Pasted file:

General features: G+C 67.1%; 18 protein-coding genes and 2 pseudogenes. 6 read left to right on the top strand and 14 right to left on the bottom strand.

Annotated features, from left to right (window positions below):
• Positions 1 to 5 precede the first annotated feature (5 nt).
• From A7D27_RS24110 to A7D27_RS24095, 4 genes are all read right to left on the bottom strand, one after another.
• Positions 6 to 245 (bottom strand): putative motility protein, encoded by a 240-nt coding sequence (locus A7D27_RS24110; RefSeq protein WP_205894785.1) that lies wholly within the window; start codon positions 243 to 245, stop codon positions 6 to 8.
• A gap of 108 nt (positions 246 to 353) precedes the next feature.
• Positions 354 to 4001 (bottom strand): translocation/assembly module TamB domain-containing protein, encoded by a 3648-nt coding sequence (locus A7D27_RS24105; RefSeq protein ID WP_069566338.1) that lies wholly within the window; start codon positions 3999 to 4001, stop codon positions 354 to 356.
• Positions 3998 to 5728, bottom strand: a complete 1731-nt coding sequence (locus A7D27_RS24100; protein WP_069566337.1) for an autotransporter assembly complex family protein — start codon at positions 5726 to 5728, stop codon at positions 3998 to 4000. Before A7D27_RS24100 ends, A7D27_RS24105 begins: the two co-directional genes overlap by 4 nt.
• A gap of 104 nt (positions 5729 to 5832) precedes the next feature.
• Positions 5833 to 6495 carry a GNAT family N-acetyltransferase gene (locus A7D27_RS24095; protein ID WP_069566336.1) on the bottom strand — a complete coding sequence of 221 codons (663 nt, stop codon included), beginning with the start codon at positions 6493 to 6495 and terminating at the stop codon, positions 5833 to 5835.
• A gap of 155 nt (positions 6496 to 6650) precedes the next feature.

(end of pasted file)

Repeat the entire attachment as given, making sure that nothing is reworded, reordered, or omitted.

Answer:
General features: G+C 67.1%; 18 protein-coding genes and 2 pseudogenes. 6 read left to right on the top strand and 14 right to left on the bottom strand.

Annotated features, from left to right (window positions below):
• Positions 1 to 5 precede the first annotated feature (5 nt).
• From A7D27_RS24110 to A7D27_RS24095, 4 genes are all read right to left on the bottom strand, one after another.
• Positions 6 to 245 (bottom strand): putative motility protein, encoded by a 240-nt coding sequence (locus A7D27_RS24110; RefSeq protein WP_205894785.1) that lies wholly within the window; start codon positions 243 to 245, stop codon positions 6 to 8.
• A gap of 108 nt (positions 246 to 353) precedes the next feature.
• Positions 354 to 4001 (bottom strand): translocation/assembly module TamB domain-containing protein, encoded by a 3648-nt coding sequence (locus A7D27_RS24105; RefSeq protein ID WP_069566338.1) that lies wholly within the window; start codon positions 3999 to 4001, stop codon positions 354 to 356.
• Positions 3998 to 5728, bottom strand: a complete 1731-nt coding sequence (locus A7D27_RS24100; protein WP_069566337.1) for an autotransporter assembly complex family protein — start codon at positions 5726 to 5728, stop codon at positions 3998 to 4000. Before A7D27_RS24100 ends, A7D27_RS24105 begins: the two co-directional genes overlap by 4 nt.
• A gap of 104 nt (positions 5729 to 5832) precedes the next feature.
• Positions 5833 to 6495 carry a GNAT family N-acetyltransferase gene (locus A7D27_RS24095; protein ID WP_069566336.1) on the bottom strand — a complete coding sequence of 221 codons (663 nt, stop codon included), beginning with the start codon at positions 6493 to 6495 and terminating at the stop codon, positions 5833 to 5835.
• A gap of 155 nt (positions 6496 to 6650) precedes the next feature.